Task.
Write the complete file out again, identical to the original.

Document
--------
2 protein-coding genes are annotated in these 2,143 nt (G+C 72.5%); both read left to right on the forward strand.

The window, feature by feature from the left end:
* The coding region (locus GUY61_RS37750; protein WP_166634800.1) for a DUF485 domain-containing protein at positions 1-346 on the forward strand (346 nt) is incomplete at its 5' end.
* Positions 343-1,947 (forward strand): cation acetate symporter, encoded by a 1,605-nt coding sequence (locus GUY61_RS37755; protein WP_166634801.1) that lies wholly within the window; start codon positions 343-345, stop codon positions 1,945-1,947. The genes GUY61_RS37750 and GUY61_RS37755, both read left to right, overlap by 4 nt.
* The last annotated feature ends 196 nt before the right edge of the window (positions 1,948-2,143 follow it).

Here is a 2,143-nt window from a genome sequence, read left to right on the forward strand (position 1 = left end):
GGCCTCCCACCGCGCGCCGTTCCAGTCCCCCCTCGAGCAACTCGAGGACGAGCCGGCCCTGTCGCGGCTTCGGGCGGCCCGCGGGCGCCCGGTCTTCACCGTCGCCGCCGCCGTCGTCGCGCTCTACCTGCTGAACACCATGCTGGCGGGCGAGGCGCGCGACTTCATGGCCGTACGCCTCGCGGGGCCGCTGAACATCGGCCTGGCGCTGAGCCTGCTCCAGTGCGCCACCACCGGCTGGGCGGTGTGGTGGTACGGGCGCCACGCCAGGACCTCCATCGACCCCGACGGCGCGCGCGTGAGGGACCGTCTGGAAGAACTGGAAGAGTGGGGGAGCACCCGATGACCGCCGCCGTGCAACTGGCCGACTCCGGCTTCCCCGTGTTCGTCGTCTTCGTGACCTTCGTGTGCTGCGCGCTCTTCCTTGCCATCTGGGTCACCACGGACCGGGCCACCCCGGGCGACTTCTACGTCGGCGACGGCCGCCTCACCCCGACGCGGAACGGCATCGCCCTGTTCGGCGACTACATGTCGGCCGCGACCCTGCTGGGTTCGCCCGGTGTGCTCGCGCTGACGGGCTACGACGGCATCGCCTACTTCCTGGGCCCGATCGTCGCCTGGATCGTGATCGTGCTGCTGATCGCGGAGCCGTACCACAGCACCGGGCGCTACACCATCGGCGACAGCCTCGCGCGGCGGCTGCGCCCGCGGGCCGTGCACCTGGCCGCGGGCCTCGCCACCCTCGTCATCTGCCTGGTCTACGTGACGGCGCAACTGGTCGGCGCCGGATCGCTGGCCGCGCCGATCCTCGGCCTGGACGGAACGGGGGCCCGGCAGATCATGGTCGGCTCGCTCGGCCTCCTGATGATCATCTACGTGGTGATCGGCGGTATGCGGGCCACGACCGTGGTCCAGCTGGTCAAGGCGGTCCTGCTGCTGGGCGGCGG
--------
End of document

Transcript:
2 protein-coding genes are annotated in these 2,143 nt (G+C 72.5%); both read left to right on the forward strand.

The window, feature by feature from the left end:
* The coding region (locus GUY61_RS37750; protein WP_166634800.1) for a DUF485 domain-containing protein at positions 1-346 on the forward strand (346 nt) is incomplete at its 5' end.
* Positions 343-1,947 (forward strand): cation acetate symporter, encoded by a 1,605-nt coding sequence (locus GUY61_RS37755; protein WP_166634801.1) that lies wholly within the window; start codon positions 343-345, stop codon positions 1,945-1,947. The genes GUY61_RS37750 and GUY61_RS37755, both read left to right, overlap by 4 nt.
* The last annotated feature ends 196 nt before the right edge of the window (positions 1,948-2,143 follow it).

Here is a 2,143-nt window from a genome sequence, read left to right on the forward strand (position 1 = left end):
GGCCTCCCACCGCGCGCCGTTCCAGTCCCCCCTCGAGCAACTCGAGGACGAGCCGGCCCTGTCGCGGCTTCGGGCGGCCCGCGGGCGCCCGGTCTTCACCGTCGCCGCCGCCGTCGTCGCGCTCTACCTGCTGAACACCATGCTGGCGGGCGAGGCGCGCGACTTCATGGCCGTACGCCTCGCGGGGCCGCTGAACATCGGCCTGGCGCTGAGCCTGCTCCAGTGCGCCACCACCGGCTGGGCGGTGTGGTGGTACGGGCGCCACGCCAGGACCTCCATCGACCCCGACGGCGCGCGCGTGAGGGACCGTCTGGAAGAACTGGAAGAGTGGGGGAGCACCCGATGACCGCCGCCGTGCAACTGGCCGACTCCGGCTTCCCCGTGTTCGTCGTCTTCGTGACCTTCGTGTGCTGCGCGCTCTTCCTTGCCATCTGGGTCACCACGGACCGGGCCACCCCGGGCGACTTCTACGTCGGCGACGGCCGCCTCACCCCGACGCGGAACGGCATCGCCCTGTTCGGCGACTACATGTCGGCCGCGACCCTGCTGGGTTCGCCCGGTGTGCTCGCGCTGACGGGCTACGACGGCATCGCCTACTTCCTGGGCCCGATCGTCGCCTGGATCGTGATCGTGCTGCTGATCGCGGAGCCGTACCACAGCACCGGGCGCTACACCATCGGCGACAGCCTCGCGCGGCGGCTGCGCCCGCGGGCCGTGCACCTGGCCGCGGGCCTCGCCACCCTCGTCATCTGCCTGGTCTACGTGACGGCGCAACTGGTCGGCGCCGGATCGCTGGCCGCGCCGATCCTCGGCCTGGACGGAACGGGGGCCCGGCAGATCATGGTCGGCTCGCTCGGCCTCCTGATGATCATCTACGTGGTGATCGGCGGTATGCGGGCCACGACCGTGGTCCAGCTGGTCAAGGCGGTCCTGCTGCTGGGCGGCGG